GDP growth rate dropping, mood of investors and forecasters turns more cautious
The adjusted indicator of the first quarter gross domestic product (GDP) has confirmed earlier calculations. Quarter-on-quarter, GDP grew by 0.6% (seasonal factors excluded), which basically matches the increase of the fourth quarter of 2013. Year-on-year, however, a gradual drop in the growth rate has been observed, with it "waning" each subsequent quarter by about one percentage point (pp) - from 4.6% in the third quarter of last year to 2.8% in the first quarter of this year.
The Russia-Ukraine conflict has provoked a deterioration in the mood of investors and weakened external demand. True, this factor is more pronounced in confidence data and the drop in exports is seen in only a few industrial branches. The Latvian economic sentiment index and consumer confidence are relatively stable; if however we are to assess the performance of the Baltic countries overall, then the confidence indexes show a tendency to deteriorate (particularly rapidly in Estonia), whereas on average the mood in the countries of the European Union is improving dynamically. This points to worry in the region regarding future development because of the Russia-Ukraine conflict. At the moment, it is the main external risk factor that in turn is exacerbating domestic risks.
The gross fixed capital formation in the first quarter grew by 2.2%. Against the background of weak investment growth last year and emerging investor caution as demonstrated in confidence indicators, investment growth looks good. Yet it should be kept in mind that investments always "react" with a delay, for the investors are trying to finish the projects already begun. For that reason, it is not surprising that construction in the first quarter has continued to build muscle, helped by the weather beneficial for construction work and Latvia joining the euro area. Yet the imports of capital goods in the first quarter dropped and there are a few negative signs in the building permit statistics.
The private consumption growth rate in the first quarter dropped to +2.1% (in the previous quarter it was still twice as much) and lost its dominance in contributing to GDP growth – with its 1.4 pp contribution it shares the 1-2 place along with export. A substantial increase in salary growth rate was observed in the first quarter, yet it was promoted by several one-off factors and a drop in growth rate is expected from now on. Even though the increase in disposable income allows households to increase expenditure, the habits of saving play an important role. With the geopolitical situation unresolved and preparing for the liberalization of the power market in 2015, the population could remain cautious and form accruals, slightly limiting consumption.
The real goods and services export developed a growth rate reduction trend, even slipping into the negative area for a while, therefore the first quarter growth of 2.3% is particularly commendable. Taking into account weaker growth in some export markets, exporters have nevertheless asserted their fighting spirit and have managed to increase their market shares based on their recovered competitiveness and flexible adjusting to market changes.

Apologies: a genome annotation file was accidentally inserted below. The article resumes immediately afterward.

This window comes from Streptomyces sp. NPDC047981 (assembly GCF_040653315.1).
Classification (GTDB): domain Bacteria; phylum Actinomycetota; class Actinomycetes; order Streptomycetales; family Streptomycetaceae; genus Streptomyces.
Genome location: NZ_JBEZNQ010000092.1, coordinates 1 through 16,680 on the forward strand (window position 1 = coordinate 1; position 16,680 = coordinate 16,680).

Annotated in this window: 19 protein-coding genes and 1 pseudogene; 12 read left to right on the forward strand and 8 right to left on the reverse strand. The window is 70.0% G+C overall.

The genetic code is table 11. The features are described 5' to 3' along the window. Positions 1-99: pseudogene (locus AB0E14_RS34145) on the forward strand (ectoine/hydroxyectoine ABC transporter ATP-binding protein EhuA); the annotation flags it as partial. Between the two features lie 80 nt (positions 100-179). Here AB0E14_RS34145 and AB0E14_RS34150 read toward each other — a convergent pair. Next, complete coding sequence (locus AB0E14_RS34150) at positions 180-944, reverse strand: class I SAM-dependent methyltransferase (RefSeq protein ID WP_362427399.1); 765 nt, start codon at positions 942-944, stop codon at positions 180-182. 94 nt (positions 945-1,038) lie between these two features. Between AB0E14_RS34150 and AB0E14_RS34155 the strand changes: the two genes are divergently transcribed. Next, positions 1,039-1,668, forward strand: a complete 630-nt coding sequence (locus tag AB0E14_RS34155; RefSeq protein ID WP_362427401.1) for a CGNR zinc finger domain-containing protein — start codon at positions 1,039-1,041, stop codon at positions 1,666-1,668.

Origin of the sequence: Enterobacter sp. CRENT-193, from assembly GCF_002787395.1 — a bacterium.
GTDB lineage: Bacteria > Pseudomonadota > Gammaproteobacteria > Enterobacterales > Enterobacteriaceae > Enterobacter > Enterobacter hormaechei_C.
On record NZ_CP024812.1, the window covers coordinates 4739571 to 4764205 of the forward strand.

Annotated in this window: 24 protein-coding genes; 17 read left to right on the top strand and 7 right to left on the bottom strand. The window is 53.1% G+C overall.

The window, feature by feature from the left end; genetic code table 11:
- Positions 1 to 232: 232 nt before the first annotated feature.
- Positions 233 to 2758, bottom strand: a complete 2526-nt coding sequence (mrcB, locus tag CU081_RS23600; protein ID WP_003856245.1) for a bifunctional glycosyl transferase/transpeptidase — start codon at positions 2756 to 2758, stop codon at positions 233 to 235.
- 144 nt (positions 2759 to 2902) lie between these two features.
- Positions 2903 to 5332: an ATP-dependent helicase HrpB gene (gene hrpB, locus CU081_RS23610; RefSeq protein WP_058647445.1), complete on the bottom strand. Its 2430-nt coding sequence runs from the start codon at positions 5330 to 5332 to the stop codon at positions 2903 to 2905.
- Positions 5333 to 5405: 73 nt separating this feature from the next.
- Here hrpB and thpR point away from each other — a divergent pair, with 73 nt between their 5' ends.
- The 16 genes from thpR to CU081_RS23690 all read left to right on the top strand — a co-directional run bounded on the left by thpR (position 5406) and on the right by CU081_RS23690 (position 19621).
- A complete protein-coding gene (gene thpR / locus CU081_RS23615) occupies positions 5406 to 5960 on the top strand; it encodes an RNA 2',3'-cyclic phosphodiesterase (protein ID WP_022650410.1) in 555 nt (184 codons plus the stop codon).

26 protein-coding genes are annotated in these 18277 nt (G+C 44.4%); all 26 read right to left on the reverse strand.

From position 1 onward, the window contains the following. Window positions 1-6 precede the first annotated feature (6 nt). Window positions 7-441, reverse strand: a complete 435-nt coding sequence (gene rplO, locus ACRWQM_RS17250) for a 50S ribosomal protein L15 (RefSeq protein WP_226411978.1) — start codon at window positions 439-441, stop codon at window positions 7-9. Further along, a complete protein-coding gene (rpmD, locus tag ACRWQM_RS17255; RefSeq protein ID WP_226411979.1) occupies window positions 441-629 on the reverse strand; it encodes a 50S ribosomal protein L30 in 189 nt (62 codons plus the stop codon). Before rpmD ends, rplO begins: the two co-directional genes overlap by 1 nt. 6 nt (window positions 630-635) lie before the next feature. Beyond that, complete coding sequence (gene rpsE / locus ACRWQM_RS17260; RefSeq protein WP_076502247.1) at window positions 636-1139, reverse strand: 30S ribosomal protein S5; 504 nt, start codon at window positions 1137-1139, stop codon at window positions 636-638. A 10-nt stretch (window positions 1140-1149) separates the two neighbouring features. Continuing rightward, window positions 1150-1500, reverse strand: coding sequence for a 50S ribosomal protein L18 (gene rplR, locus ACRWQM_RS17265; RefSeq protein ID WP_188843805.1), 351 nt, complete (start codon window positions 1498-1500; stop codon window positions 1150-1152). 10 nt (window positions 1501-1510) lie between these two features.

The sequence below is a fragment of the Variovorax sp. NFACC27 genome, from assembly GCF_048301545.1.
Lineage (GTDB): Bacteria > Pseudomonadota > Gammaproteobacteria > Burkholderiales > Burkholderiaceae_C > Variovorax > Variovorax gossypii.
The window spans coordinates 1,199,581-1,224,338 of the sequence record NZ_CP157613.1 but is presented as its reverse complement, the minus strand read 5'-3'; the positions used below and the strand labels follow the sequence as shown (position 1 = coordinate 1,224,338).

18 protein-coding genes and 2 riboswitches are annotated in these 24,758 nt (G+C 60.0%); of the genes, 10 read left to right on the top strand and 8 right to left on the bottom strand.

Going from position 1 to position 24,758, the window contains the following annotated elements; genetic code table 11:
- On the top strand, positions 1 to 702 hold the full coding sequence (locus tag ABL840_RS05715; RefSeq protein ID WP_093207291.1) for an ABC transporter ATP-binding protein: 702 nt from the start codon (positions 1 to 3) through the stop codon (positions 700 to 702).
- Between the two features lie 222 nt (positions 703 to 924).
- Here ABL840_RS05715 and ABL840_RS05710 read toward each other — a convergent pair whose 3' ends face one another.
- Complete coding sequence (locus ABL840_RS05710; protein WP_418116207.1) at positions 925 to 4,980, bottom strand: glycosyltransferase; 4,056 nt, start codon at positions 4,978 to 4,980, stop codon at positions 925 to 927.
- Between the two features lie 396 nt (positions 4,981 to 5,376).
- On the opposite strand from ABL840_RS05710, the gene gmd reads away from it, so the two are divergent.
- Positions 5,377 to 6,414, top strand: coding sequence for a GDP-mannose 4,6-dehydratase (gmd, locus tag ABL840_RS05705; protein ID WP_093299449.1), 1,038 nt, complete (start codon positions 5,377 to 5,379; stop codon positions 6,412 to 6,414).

The real goods and services import has dropped also in the first quarter (by 1.7%), primarily as a result in the drop of intermediate consumption goods necessary for export and investment or capital goods. The drop in the import of consumer goods was small. The drop in import along with the rise in export has led to a positive net export contribution to GDP growth (2.5 pp).
Evaluating by branch, the greatest contributor to GDP growth was construction, which can be explained by the warm winter, and which was already pointed to both by survey data and data on construction in actual prices. After the positive first quarter operational data, growth in the transport branch is also hardly a surprise. Despite the small quarterly drop in retail trade, the added value in trade has increased slightly overall. Such service branches as financial activity and art and entertainment also continue to grow rapidly. According to the substantial drop in output observed from the manufacturing operational data in January, the added value in this branch has dropped quarter-on-quarter, yet year-on-year, the branch continues to grow. If the warm winter has brought a substantial rise in added value in construction, it has had an opposite effect on the power industry where, like in the rest of the euro area, a drop has been observed.
As far as predictions for 2014 overall, GDP growth at the approximate rate of 3.3% (Latvijas Banka has reduced its forecast by 0.7 pp) will be maintained with the help of private consumption and export. Yet exporters' performance can be substantially affected by investments whose future dynamic is currently most in doubt – even though the year has started half-way hopefully, it is not clear that we will continue to receive positive news. In any case, inadequate investments could impede growth, therefore the investment dynamic will be decisive and even if we do not experience dramatic drops, the rate of growth could be lower than we predicted at the beginning of the year. Caution is felt in confidence indicators, albeit it does not always become reflected in the actual production and export volumes, for the exporters have a way of surprising everyone with their ability to quickly find new markets.